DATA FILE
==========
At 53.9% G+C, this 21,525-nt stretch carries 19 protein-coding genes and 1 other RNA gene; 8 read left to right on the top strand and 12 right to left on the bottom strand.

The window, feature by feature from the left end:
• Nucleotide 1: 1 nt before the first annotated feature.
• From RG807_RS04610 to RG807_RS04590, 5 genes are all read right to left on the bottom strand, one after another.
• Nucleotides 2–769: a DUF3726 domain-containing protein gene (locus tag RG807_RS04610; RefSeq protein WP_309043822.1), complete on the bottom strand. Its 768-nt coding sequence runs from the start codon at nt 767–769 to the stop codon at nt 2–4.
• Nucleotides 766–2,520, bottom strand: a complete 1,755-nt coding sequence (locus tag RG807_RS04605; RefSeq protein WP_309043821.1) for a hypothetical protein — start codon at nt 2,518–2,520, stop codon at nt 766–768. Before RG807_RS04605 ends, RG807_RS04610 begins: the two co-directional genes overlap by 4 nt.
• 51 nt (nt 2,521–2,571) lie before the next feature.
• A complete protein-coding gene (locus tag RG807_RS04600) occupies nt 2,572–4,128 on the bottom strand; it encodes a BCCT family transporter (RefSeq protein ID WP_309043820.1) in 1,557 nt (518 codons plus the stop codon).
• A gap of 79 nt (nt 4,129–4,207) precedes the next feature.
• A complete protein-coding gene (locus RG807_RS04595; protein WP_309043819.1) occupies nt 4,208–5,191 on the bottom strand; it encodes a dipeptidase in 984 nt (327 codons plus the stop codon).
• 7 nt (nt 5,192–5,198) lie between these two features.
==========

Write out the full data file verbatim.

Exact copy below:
At 53.9% G+C, this 21,525-nt stretch carries 19 protein-coding genes and 1 other RNA gene; 8 read left to right on the top strand and 12 right to left on the bottom strand.

The window, feature by feature from the left end:
• Nucleotide 1: 1 nt before the first annotated feature.
• From RG807_RS04610 to RG807_RS04590, 5 genes are all read right to left on the bottom strand, one after another.
• Nucleotides 2–769: a DUF3726 domain-containing protein gene (locus tag RG807_RS04610; RefSeq protein WP_309043822.1), complete on the bottom strand. Its 768-nt coding sequence runs from the start codon at nt 767–769 to the stop codon at nt 2–4.
• Nucleotides 766–2,520, bottom strand: a complete 1,755-nt coding sequence (locus tag RG807_RS04605; RefSeq protein WP_309043821.1) for a hypothetical protein — start codon at nt 2,518–2,520, stop codon at nt 766–768. Before RG807_RS04605 ends, RG807_RS04610 begins: the two co-directional genes overlap by 4 nt.
• 51 nt (nt 2,521–2,571) lie before the next feature.
• A complete protein-coding gene (locus tag RG807_RS04600) occupies nt 2,572–4,128 on the bottom strand; it encodes a BCCT family transporter (RefSeq protein ID WP_309043820.1) in 1,557 nt (518 codons plus the stop codon).
• A gap of 79 nt (nt 4,129–4,207) precedes the next feature.
• A complete protein-coding gene (locus RG807_RS04595; protein WP_309043819.1) occupies nt 4,208–5,191 on the bottom strand; it encodes a dipeptidase in 984 nt (327 codons plus the stop codon).
• 7 nt (nt 5,192–5,198) lie between these two features.